‘Obstruction of justice’: Trump faces heavy criticism for breaking promise to release Dem memo

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On Saturday morning, President Trump accused Democrats of drafting a rebuttal to the Nunes memo that is too political, too long, and too sensitive that it would force him not to release it.

Describing the 10-page Democratic memo, Trump tweeted: “The Democrats sent a very political and long response memo which they knew, because of sources and methods (and more), would have to be heavily redacted, whereupon they would blame the White House for lack of transparency. Told them to re-do and send back in proper form!”

The president’s reaction comes after the White House announced Friday night that it would not be immediately releasing the Democratic memo, which was drafted as a response to a Republican memo that uses misleading information to suggest that the FBI’s investigation into the Trump campaign is rooted in political bias.

The news was met immediately with harsh criticism and accusations of double-standards. Trump’s decision not to release the Democratic memo been described by Senate Democrats as “evidence of obstruction of justice” and “a stunningly brazen attempt to cover up the truth.”

According to a letter by White House counsel Donald McGahn, the reason for not releasing the Democrat’s memo was because it “contains numerous properly classified and especially sensitive passages.” The memo has been sent back to the House Intelligence Committee for revisions.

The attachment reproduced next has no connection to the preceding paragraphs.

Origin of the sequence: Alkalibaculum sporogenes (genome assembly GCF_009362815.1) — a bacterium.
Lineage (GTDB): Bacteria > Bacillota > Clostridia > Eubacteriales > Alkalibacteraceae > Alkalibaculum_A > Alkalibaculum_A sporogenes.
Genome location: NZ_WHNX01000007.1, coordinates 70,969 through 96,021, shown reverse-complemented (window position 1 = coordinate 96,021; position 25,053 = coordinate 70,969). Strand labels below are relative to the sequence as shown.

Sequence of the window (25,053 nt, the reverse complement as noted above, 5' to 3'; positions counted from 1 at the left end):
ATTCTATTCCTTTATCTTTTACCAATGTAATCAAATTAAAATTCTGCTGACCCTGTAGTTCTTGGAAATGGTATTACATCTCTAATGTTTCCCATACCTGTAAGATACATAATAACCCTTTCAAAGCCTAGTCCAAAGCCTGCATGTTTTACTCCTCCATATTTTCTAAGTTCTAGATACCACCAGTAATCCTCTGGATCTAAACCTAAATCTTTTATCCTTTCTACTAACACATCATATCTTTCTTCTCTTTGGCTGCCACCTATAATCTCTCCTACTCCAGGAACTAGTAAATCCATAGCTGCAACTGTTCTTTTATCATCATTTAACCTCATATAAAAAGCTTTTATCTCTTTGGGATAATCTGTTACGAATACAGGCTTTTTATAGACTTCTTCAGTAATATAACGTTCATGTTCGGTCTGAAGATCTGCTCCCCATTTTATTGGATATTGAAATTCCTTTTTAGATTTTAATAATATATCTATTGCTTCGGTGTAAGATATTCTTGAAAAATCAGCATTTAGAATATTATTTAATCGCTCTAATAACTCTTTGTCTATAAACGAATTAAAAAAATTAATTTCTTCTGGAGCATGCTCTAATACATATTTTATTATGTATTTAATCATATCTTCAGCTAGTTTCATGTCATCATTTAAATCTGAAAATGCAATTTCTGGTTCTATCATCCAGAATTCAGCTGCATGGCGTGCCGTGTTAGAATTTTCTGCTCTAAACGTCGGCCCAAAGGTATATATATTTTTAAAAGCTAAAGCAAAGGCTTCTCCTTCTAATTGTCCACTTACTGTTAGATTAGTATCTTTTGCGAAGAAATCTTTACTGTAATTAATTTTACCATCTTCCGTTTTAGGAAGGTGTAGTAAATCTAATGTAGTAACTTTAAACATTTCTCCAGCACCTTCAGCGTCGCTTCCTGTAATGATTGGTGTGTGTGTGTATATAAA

While Trump claims that the Democratic memo is “very political,” the House Intelligence Committee voted unanimously on February 5 to release it. In fact, earlier on Friday Trump promised to release the memo.

“It’s gonna be released soon,” he told reporters. “We’re going to release a letter.”

The contradicting treatment of the GOP’s and the Democratic memo comes despite repeated promises by the White House to treat the two memos equally.

White House press secretary Sarah Huckabee Sanders assured everyone on February 6 that, “As stated many times, the administration will follow the same process and procedure with this memorandum from the minority as it did last week, when it received the memorandum from the majority.”

But the White House didn’t follow through on those words.

The decision to release the Republican memo on January 29 was taken despite the FBI’s taking the unusual step of expressing “grave concerns” about the misleading nature of the memo, which it said left out key facts. The Department of Justice warned House Intelligence Committee chair Devin Nunes (R-VA) that releasing the memo without review by law enforcement would be “extraordinarily reckless.”


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Author: Kyla Mandel

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